Premier Peter Gutwein has painted an expected, yet unpretty picture.
Unemployment levels of 12 per cent in Tasmania are coming.
A net debt of $2 billion by mid next year. A significant decline in Tasmania's GST share.
It's grim reading and enough to make any treasurer slap the calculator on the desk a couple of times to make sure it's working properly.
But it is important we attack the road to recovery with a positive mindset.
Tasmanians can find a level of comfort in the fact Mr Gutwein has rebuilt the state economy once and can do so again.
Tasmania took the coronavirus hit at a time when most of the economic indicators were good.
It must be hoped this gives us a solid position from which to begin the recovery.
Maybe it's the time for a bold and visionary economic reform? The state and national ideas and policies many governments have been scared of implementing due to the possible political fallout.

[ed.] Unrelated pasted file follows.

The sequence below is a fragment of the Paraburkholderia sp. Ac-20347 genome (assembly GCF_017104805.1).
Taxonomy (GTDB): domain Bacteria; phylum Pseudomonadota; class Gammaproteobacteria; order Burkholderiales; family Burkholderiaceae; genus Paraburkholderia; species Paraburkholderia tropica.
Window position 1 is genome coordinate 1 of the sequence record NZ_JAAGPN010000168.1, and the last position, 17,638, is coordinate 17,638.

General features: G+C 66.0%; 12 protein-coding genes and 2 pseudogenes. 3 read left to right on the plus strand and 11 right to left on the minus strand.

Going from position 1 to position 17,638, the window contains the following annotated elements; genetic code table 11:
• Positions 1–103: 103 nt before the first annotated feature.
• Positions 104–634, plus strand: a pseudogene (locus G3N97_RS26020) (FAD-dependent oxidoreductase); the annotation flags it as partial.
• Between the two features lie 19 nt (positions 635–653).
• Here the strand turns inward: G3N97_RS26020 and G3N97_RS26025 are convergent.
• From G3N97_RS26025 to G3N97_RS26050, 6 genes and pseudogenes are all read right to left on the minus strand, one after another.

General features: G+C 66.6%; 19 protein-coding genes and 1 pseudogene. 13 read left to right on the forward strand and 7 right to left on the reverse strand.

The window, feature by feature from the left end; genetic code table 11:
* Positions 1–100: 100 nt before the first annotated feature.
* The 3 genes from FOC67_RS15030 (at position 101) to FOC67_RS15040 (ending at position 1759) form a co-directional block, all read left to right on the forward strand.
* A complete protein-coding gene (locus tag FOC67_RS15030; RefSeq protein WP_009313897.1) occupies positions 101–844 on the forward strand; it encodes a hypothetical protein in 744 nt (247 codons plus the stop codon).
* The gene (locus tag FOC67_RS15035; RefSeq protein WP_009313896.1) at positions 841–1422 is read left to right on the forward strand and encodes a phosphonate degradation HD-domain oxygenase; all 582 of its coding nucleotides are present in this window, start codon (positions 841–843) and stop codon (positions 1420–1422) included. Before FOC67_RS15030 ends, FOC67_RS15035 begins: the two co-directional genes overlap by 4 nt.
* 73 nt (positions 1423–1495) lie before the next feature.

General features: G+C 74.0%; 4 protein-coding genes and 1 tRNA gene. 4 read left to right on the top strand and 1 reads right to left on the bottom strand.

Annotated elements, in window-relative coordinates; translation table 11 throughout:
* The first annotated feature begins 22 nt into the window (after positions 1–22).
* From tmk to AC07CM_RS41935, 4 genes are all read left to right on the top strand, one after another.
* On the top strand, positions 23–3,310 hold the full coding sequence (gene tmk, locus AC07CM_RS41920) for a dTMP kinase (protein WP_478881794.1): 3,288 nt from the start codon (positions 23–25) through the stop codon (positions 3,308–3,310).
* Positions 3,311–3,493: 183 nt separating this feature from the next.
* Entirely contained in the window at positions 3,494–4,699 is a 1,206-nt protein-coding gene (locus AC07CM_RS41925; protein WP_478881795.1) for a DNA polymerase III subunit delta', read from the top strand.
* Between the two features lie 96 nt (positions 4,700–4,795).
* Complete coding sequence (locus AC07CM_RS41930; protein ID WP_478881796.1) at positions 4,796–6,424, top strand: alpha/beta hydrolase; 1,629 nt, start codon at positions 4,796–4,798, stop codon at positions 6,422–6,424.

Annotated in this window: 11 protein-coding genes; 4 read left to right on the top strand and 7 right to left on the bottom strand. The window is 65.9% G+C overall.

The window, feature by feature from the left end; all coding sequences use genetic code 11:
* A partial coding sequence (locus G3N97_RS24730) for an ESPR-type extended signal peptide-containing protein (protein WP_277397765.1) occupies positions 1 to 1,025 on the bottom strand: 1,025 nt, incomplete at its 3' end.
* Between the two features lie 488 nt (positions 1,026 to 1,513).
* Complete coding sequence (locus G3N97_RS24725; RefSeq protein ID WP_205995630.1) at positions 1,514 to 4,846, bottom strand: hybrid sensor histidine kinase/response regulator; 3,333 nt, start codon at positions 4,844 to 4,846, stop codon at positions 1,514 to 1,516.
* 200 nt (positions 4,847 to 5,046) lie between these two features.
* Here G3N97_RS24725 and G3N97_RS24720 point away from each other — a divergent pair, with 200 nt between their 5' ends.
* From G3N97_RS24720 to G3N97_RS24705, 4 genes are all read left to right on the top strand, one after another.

Deloitte Access Economics' partner Chris Richardson says governments continue spending to keep the economy going and implement reforms to enable businesses to take risks to create news jobs and opportunities. "Go hard and go smart," he said.
The Premier has recruited some strong minds and solid performers as part of his recovery council and they too must think outside the square.
For Tasmania to return to a strong economy and recover from the coronavirus, we must play to our strengths.
Finding ways to give our primary industries early access to the markets they have established over years will be important. It could also be a chance to reset some of our reliance on commodities, and get into more high-value markets.
Tourism has become such an important part of our economy, and must be high on the list as soon as borders can be reopened.
Tasmania will never succeed by following the crowd.
It must continue to be unique and create an environment whereby traditional and new industries can thrive.
Let's think big.
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